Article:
WHEN, 20 years ago, the Russians played fiscal politics at the UN and refused to pay their share for peacekeeping operations, US President Johnson condemned them. Now the Reagan Government is playing the same game — insisting on deciding unilaterally which UN programmes it will pay for and which it won’t.
Moscow’s main target was, and continues to be, certain UN peacekeeping operations; Washington’s target is now the recently signed International Treaty on the Law of the Sea (LoS). The result is an erosion of the concept of collective responsibility for financing UN activities and the hold-back of funds has contributed to the UN’s present financial crisis.
Present UN spending is budgeted at about $700 million a year. How much each UN member country contributes is based on ability to pay — taking into consideration national income, population and availability of foreign exchange.
Almost exactly half, or 78, of the UN’s members pay the minimum budgetary assessment of 0.01 per cent, amounting to about $70,000 a year at the current spending level. The US. assessed at 25 per cent, or about $175 million annually, is the largest contributor.
With the exception of South Africa, all member states pay the bulk of their regular UN assessments — usually in full. South Africa suspended payments after it lost its General Assembly voting rights in 1974.
Reagan has insisted that the UN decision on the LoS was not legally binding and announced that the US would not pay its assessed share for financing the preparatory commission. As public expenditures go, the withheld sum is modest. But what has shaken diplomats is the unaccustomed and blatant American disregard of UN majority decisions. At the root of the Reagan stand is a refusal to put restraints on the exploitation by American mining companies of the seabed’s mineral riches (see N.I. No 123).
For a variety of reasons, at least 15 other countries are withholding a total of some S85 million from the regular budget. Even before Reagan announced his refusal to pay for the LoS activities, the Americans were being dunned for $612,000 withheld from the regular budget. Most of that sum stemmed from the US refusal to pay for activities supportive of the Palestine Liberation Organisation and South-West Africa People’s Organisation.
Moscow’s regular budget debt, however, is far and away the greatest: $42.8 million. Of that amount, $22.2 million is related to the previous dispute and $16.1 million for the regular programme of technical assistance. The Russians have long complained that the UN does not spend Moscow’s rouble contributions or use its experts sufficiently in carrying out Third World development programmes.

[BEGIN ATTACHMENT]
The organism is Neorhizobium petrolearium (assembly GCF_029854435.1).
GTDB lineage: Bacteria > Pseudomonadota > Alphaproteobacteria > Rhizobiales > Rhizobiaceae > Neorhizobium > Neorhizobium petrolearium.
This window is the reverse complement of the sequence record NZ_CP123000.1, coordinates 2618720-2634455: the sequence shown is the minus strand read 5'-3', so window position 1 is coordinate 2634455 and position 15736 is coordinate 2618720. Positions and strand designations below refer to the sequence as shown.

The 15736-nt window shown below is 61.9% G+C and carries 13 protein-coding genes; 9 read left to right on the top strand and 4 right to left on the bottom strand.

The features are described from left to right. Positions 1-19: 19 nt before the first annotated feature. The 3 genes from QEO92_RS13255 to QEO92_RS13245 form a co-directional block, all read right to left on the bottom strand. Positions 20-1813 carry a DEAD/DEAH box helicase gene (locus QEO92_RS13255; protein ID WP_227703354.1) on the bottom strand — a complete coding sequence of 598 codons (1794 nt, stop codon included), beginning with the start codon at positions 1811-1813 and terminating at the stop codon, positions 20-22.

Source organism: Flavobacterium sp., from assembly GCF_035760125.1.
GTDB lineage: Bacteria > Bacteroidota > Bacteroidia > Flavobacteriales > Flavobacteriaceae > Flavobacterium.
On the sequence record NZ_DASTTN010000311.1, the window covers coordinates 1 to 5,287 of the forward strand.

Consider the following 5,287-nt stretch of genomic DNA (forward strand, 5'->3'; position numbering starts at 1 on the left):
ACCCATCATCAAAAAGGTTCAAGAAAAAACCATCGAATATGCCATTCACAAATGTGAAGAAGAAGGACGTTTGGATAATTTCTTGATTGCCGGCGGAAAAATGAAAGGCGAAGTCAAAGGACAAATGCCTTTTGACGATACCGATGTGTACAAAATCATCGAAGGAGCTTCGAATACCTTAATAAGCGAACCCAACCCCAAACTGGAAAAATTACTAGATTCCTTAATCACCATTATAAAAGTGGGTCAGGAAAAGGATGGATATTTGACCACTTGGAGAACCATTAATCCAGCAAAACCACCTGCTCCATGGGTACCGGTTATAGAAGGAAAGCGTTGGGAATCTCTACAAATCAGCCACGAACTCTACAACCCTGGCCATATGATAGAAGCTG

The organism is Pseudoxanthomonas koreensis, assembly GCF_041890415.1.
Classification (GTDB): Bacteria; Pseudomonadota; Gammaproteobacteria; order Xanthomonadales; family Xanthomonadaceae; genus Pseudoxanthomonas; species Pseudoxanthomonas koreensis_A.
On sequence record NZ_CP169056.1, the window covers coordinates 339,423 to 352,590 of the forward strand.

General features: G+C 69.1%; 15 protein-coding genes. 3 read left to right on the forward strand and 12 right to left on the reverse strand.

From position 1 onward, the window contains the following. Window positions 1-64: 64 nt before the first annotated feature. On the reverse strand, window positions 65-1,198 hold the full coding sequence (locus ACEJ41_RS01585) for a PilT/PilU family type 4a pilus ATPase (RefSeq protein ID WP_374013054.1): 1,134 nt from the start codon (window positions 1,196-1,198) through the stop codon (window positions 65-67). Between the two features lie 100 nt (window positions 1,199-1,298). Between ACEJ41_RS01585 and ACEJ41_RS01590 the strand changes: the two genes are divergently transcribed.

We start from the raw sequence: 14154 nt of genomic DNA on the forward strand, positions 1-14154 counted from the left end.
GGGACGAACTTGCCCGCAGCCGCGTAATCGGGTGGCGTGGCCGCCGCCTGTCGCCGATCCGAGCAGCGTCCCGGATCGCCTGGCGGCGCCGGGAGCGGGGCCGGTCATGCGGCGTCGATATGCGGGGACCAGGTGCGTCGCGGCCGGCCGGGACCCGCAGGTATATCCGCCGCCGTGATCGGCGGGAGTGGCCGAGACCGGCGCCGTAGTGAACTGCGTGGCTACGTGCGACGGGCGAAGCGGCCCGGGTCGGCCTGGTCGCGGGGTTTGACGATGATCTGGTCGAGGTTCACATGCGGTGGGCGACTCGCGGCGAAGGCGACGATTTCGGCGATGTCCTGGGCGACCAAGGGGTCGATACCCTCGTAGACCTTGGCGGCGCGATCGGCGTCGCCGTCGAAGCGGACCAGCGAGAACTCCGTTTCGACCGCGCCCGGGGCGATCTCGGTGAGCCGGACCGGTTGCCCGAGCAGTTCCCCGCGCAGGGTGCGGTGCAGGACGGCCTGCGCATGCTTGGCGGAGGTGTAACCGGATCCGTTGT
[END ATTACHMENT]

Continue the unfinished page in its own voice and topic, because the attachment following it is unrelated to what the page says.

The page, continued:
Drastic slashes are now certain for UN projects such as those of the UN Children’s Fund (UNICEF) and the UN Development Programme (UNDP), the UN’s central aid-funding agency. UNDP already has announced a 40 per cent cutback in spending, virtually all of it affecting planned agricultural, industrial, infrastructural and educational projects in African, Asian and Latin American countries.
The tragedy is that the fiscal crisis stems less from the recalcitrant members inability to pay than from their refusal to — for purely political or ideological reasons.
FEMALE circumcision has produced some heated exchanges recently between Western feminists and their sisters in developing countries. Westerners generally respond to the issue with moral outrage — a reaction which, according to many African women, can do more harm than good and further obscure a very complex issue.
‘People must move forward from their initial horror to a deeper understanding of the problem,’ says Efua Graham. a Ghanaian living in London who has been campaigning against the practice. ‘What does it mean to the women involved? And why have they been unable to stop it themselves?’
The pain that the operation produces. she points out, is not specially significant to those who experience daily the pain of hunger and overwork. And concepts like the ‘suppression of female sexuality’, used by Western feminists, mean very little in the lives of African women.
The real problem, says Efua, is under-development. People dare not question traditional customs when community support is the only means of survival. Greater efforts to fight overall poverty would also strike at the roots of this practice. ‘Many African women,’ she adds, ‘resent female circumcision being taken out of this context.